Hawaiian Genital Chants
Former American president Lyndon B. Johnson may have been chided for publicly nicknaming his little Johnson “Jumbo,” but the 36th commander-in-chief could have fit well into ancient Hawai’ian civilization. In the antiquated custom, it wasn’t unheard of for Hawai’ians to have names that they openly shared for their genitals. Even more fascinating, it was believed that royalty, including figures like Queen Lili’uokulani and King Kalakaua, had chants specific to their nethers. These chants, or mele ma’I, offered figurative and literal descriptions that were thought to be created in the person’s infancy by bards and poets.
Condoms, pills, IUDs, implants, caps, sponges, patches, injections – the contraceptives of today are leagues ahead of what ancient civilizations used for population control. Methods believed to be used in Rome, Greece, and Egypt included silphium juice, or an extract from a now-extinct plant believed to be connected to the modern “heart’ shape, and more drastic measures like infanticide and alternative sexual practices. Egyptian women were also believed to line their vaginal canal with crocodile feces, which acted as a spermicide and, we have to assume, tested the resolve and dedication of her partner.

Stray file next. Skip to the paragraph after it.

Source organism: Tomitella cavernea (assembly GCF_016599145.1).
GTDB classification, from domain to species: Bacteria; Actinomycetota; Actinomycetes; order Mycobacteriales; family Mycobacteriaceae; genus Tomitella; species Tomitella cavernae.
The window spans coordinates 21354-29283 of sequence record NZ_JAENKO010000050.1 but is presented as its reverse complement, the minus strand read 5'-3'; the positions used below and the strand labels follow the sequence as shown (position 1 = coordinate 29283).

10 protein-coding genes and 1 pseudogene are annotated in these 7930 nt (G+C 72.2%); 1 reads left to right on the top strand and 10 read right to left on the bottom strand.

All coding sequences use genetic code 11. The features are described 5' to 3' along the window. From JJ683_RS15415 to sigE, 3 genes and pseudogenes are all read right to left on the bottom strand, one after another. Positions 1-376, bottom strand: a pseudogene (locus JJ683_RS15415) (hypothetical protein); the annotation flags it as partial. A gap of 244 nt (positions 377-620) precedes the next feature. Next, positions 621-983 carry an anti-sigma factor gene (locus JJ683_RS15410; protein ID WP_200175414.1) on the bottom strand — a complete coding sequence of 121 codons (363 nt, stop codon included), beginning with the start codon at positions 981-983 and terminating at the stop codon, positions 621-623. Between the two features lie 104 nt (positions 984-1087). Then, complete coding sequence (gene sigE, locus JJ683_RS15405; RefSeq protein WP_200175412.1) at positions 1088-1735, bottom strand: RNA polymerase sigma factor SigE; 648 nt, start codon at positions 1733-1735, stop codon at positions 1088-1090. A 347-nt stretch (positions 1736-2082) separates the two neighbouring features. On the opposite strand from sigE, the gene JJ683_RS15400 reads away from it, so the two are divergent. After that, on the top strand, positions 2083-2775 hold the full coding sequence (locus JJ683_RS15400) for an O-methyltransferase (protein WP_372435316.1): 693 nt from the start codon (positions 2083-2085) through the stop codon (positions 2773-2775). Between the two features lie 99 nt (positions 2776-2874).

Believe it or not, some sex practices were linked back to the very deities that ancient civilizations once worshiped. For instance, the concept of oral sex is believed to have stemmed from an Egyptian myth of the god Osiris. After being murdered and dismembered by his brother Set, Osiris’ wife, Isis, set out to restore her husband. While she found and reconstructed most of him, just one very vital part was missing – his “staff.” To make Osiris 100% whole, Isis formed a new member out of clay and blew into it. The illustrated depictions of Isis breathing life back into Osiris are believed to have eventually led to the sexual practice of fellatio.